The WBFSH on Fragile Foal Syndrome

Thu, 11/30/2023 - 08:40
Fragile Foal Syndrome :: Photo © Laboklin

-- as reported in the WBFSH State of the Industry Report 2023

Originally known as Warmblood Fragile Foal Syndrome Type 1, is now known as Fragile Foal Syndrome (FFS), due to the conditions being present in other breeds.

FFS is an inherited defect of connective tissue and is characterised by hyperextensible, abnormally thin, fragile skin and mucous membranes that are subject to open lesions. This genetic disorder became public knowledge in 2018 in the USA. In 2021, published data indicated the identification of FFS in thoroughbreds, which is the first documented evidence of FFS outside of warmbloods. The repercussions of this research indicated a concern for this disease across different horse breeds and for wider genetic testing for breeding purposes.


FFS is a monogenetic defect with autosomal recessive inheritance. It is caused by a recessive lethal missence point mutation in the procollagen-lysine, 2-oxoglutarate 5-deoxygenase1 (PLOD1) gene. This gene acts on collagen synthesis and causes reduction in collagen cross links. The frequency of FFS is relatively high in warmblood breeds and has a lower frequency in thoroughbreds. A recent study was found a few FFS carriers in Paint, Quarter and Hafliger horses. American Paint horse stallion offspring family consisted of 62.5% FFS carriers, demonstrating transmission of FFS.

Clinical presentation Affected horses may also have hyperextensible limb joints, floppy ears, accumulation of fluid, subcutaneous emphysema, hepatomas and premature birth. A majority of FFS homozygous foals are assumed lost by abortion during late gestation. Live-born affected foals show severe skin fragility, resulting in open lesions and joint hyper-elasticity, and often need to be euthanised shortly after birth. There are also friction and pressure points resulting in open lesions which often occur in-utero.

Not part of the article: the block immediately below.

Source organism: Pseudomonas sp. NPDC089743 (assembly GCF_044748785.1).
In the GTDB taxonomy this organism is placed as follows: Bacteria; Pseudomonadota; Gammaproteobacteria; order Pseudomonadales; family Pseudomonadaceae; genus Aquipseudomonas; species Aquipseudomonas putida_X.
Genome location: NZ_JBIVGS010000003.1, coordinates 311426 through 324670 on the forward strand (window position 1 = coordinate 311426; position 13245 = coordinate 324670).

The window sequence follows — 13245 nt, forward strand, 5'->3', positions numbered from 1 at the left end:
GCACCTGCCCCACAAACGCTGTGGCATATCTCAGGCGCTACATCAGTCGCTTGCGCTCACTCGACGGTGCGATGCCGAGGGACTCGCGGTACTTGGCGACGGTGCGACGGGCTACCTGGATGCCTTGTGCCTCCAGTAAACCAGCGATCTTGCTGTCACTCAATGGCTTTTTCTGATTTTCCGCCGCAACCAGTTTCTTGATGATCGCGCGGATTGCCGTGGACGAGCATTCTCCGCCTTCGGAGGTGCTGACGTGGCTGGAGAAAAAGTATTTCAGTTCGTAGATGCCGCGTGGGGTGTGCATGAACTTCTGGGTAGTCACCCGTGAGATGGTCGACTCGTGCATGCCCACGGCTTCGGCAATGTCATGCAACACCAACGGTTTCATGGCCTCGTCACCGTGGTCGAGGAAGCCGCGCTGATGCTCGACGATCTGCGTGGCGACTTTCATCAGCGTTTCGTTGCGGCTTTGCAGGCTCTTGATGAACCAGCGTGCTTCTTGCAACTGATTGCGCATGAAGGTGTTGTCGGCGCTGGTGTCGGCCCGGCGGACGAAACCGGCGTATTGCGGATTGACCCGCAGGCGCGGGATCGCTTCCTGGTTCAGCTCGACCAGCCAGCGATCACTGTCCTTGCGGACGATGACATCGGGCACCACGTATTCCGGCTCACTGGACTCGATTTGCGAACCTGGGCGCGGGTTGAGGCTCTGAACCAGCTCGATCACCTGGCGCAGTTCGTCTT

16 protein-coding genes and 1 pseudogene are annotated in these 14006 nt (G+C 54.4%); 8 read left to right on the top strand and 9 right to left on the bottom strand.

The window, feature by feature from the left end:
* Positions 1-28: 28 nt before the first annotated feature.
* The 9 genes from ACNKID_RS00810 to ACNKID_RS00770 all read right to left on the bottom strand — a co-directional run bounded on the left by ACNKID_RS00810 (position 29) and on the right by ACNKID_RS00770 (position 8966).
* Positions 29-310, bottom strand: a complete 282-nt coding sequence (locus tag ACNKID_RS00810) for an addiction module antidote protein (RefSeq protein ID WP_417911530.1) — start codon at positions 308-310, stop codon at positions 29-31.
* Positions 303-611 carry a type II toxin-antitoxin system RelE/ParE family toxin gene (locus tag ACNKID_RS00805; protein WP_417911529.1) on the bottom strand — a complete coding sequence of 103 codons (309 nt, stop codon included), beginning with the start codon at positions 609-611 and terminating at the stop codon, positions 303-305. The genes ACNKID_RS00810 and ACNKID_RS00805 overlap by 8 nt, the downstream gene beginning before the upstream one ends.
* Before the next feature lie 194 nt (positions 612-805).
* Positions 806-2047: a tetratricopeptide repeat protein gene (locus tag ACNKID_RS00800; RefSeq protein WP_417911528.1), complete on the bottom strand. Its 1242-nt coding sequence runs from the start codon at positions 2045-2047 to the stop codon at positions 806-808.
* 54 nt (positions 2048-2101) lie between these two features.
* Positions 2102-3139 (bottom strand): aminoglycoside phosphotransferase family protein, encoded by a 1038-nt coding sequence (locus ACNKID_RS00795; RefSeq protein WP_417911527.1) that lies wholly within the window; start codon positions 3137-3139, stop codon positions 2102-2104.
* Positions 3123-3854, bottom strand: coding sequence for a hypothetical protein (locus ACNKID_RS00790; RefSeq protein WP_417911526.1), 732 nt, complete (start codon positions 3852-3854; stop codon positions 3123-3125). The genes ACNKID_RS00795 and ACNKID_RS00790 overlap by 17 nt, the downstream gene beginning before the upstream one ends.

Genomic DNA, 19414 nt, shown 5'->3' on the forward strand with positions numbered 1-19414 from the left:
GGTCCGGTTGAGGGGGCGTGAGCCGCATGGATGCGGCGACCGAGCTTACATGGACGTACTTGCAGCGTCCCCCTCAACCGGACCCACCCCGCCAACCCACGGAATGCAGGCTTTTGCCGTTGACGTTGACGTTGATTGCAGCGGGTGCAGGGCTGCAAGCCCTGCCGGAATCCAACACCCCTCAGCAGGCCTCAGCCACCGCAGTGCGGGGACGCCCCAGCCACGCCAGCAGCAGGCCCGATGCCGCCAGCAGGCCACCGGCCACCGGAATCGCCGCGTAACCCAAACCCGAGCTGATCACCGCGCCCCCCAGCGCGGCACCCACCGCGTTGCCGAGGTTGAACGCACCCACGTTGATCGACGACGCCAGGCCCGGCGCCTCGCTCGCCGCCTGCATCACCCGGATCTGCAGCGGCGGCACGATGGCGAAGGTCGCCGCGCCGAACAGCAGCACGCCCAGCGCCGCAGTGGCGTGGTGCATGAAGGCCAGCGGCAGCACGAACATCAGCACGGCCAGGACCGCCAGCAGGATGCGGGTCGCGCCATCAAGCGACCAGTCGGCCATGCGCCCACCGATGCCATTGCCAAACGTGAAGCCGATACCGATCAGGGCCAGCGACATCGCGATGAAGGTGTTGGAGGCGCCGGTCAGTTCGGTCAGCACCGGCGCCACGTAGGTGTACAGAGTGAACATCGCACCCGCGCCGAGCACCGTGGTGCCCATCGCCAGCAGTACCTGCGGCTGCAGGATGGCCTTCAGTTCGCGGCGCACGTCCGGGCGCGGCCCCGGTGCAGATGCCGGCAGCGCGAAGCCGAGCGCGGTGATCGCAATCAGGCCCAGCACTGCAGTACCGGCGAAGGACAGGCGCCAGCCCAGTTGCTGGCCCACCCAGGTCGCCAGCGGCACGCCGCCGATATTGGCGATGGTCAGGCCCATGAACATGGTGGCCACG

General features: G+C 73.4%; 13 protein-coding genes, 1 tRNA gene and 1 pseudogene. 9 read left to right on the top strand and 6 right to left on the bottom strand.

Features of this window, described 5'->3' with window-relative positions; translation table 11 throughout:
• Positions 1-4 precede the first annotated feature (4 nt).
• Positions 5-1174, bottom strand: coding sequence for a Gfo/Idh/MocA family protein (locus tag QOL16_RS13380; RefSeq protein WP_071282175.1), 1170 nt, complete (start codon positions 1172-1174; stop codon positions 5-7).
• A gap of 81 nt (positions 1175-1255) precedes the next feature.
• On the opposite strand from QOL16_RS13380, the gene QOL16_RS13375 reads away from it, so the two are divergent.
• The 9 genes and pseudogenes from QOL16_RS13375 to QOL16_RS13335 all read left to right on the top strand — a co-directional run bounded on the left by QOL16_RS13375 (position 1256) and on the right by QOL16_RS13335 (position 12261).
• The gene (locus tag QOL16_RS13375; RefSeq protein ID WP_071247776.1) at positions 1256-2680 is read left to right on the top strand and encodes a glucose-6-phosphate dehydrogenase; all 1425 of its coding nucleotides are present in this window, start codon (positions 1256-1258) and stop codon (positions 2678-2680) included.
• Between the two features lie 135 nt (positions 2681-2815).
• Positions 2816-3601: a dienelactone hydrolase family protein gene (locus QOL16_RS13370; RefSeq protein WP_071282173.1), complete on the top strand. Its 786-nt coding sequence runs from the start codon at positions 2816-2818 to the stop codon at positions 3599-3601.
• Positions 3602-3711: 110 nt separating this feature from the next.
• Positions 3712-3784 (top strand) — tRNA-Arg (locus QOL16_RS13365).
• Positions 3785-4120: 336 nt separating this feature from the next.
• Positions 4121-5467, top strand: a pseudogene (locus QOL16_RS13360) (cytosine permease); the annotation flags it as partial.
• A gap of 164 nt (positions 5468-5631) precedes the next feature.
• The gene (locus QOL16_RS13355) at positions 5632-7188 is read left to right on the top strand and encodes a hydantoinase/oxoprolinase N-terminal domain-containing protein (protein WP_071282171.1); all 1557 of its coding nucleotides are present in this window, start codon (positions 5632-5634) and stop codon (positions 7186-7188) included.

Genetic base

Fragile Foal Syndrome Type 1 is an autosomal recessive disease. Both males and females are equally affected, and two copies of the mutation are required to cause the disorder. Horses with one copy of the mutation do not show clinical signs but can transmit the mutation to their offspring. There is a DNA test available from submitted hair root samples to inform breeding decisions. In Germany, the largest sport horse population in Europe, it is estimated that between 10-20% of warmblood horses are heterozygous and asymptomatic FFS carriers. A similar percentage is described in warmblood sport horses in Brazil. Losses in warmblood breeding caused by FFS could be greater than previously assumed.

The positive effect of the FFS carriers is with movement-related traits. There is a plausibly that these carrier horses present a higher degree of joint laxity, as was assessed by comparing carrier horses with non-carrier horses. Non-jumping horses, most of which would be used for dressage showed walk seeming to be the most affected gait. Dressage horses are selected for high mobility with extreme locomotion patterns, this could possibly be a product of impaired collagen structure of FFS carriers.


The disease is present at birth and affected newborn foals are euthanised shortly after birth due to the poor prognosis of this untreatable condition.

Related Links
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Breeder with Dead WFFS Foal Writes Open Letter to Danish Warmblood
U.S. Breeders and Stallion Owners on Alert for Warmblood Fragile Foal Syndrome